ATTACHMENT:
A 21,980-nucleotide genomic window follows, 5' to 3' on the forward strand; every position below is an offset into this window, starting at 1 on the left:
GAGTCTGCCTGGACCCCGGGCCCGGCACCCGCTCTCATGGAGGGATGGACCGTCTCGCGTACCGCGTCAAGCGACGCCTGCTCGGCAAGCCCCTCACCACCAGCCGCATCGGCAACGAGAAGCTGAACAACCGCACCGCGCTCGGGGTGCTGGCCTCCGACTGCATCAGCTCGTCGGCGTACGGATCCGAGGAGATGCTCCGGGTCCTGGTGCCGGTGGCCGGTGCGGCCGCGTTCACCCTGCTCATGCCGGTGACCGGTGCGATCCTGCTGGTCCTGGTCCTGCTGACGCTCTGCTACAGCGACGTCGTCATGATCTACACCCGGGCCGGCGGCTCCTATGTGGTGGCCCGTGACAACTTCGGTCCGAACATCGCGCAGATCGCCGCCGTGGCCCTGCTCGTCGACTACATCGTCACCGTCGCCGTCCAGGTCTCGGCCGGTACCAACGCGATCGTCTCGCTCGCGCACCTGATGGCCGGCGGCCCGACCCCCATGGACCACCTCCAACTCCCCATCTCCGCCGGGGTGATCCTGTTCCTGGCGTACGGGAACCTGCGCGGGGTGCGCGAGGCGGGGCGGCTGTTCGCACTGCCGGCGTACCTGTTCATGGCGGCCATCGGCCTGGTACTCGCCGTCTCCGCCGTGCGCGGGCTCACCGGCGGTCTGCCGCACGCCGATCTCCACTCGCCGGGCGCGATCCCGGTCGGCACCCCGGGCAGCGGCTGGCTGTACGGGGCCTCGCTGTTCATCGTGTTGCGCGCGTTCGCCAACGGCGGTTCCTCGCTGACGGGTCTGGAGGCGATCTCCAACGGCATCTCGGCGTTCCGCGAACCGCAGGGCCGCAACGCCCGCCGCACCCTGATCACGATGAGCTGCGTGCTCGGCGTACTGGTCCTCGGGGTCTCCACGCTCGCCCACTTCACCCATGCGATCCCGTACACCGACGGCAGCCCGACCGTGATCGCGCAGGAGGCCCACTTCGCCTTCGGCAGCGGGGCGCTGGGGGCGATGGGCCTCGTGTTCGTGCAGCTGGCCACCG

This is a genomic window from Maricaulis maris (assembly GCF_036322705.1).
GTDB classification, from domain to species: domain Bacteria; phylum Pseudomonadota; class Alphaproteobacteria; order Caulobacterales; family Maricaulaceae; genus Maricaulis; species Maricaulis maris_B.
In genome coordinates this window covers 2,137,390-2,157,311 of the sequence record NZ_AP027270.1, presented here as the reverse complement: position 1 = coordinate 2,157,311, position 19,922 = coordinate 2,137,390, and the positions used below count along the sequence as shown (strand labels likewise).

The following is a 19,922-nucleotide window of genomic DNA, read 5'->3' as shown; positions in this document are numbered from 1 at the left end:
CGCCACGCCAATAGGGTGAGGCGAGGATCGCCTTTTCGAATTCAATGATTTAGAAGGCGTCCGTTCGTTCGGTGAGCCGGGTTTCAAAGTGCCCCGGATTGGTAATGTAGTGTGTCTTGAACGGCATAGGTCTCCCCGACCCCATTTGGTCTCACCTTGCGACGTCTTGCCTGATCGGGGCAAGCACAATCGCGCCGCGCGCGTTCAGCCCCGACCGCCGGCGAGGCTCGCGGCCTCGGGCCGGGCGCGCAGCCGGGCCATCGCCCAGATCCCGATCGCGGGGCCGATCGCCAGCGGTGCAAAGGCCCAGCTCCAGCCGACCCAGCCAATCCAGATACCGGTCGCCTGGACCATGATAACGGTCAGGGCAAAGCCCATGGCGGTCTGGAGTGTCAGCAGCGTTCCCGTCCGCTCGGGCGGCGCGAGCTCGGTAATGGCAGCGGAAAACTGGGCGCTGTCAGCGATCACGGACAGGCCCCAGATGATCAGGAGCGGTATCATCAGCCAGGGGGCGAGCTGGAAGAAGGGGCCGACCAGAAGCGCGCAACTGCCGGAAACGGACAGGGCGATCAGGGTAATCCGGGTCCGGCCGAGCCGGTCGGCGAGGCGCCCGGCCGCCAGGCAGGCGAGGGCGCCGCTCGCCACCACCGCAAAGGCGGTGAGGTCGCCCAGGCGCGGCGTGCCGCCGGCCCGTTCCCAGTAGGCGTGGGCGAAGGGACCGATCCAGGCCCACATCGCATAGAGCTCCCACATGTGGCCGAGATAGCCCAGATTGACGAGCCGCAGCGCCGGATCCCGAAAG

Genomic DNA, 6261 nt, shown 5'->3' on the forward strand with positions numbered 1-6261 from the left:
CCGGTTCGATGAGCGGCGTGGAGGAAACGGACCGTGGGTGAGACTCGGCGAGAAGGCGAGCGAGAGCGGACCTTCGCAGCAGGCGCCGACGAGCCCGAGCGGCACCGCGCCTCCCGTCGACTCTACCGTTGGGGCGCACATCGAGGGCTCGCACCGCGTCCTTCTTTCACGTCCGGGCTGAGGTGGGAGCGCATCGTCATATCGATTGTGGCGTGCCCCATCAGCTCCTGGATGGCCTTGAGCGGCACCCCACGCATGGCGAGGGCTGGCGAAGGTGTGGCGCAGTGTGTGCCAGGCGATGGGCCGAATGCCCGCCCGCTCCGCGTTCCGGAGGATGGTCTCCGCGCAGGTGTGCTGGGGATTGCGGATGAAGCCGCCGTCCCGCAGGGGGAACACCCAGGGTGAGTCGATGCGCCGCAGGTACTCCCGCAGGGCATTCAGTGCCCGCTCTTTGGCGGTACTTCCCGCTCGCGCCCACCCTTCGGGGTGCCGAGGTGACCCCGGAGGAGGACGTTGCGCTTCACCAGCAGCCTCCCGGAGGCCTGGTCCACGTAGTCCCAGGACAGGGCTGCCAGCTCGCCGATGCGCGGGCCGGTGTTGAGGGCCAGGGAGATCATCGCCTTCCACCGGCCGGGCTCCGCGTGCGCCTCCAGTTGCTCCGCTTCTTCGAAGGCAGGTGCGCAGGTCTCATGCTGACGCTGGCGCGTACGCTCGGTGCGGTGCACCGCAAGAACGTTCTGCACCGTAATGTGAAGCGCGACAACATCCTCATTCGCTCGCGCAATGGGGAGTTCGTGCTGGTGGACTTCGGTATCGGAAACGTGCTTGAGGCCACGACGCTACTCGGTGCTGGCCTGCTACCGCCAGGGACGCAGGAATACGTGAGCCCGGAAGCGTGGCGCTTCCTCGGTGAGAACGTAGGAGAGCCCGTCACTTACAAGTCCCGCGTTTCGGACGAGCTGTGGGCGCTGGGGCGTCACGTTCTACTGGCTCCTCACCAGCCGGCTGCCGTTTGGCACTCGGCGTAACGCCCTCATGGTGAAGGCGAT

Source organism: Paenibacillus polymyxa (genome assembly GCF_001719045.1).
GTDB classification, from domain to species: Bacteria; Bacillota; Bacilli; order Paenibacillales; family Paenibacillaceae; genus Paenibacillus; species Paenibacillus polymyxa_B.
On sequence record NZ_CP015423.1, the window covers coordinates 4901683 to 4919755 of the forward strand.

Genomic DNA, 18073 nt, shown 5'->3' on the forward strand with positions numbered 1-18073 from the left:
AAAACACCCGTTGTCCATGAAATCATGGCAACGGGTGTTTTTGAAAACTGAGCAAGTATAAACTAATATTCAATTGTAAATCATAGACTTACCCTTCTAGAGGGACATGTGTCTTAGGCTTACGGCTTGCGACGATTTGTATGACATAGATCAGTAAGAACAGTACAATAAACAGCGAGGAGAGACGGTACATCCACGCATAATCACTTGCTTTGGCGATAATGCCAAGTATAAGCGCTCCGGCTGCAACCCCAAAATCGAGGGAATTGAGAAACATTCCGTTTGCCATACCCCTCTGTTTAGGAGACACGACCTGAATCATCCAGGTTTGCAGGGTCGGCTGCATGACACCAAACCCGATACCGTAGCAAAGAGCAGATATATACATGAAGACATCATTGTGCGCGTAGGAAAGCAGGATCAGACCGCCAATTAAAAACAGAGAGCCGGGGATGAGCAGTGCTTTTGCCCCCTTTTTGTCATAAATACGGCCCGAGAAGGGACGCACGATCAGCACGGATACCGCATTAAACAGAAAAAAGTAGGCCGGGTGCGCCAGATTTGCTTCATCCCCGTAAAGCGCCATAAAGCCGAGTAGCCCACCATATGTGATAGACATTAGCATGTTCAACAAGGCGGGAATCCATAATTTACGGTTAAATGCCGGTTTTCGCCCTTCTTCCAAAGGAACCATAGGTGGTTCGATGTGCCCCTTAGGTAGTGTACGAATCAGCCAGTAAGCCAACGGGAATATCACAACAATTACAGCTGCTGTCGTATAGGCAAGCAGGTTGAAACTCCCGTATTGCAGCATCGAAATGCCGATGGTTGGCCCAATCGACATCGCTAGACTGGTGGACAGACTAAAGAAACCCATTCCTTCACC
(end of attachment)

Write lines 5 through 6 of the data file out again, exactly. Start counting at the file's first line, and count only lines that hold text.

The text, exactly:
In genome coordinates this window covers 2,137,390-2,157,311 of the sequence record NZ_AP027270.1, presented here as the reverse complement: position 1 = coordinate 2,157,311, position 19,922 = coordinate 2,137,390, and the positions used below count along the sequence as shown (strand labels likewise).

The following is a 19,922-nucleotide window of genomic DNA, read 5'->3' as shown; positions in this document are numbered from 1 at the left end: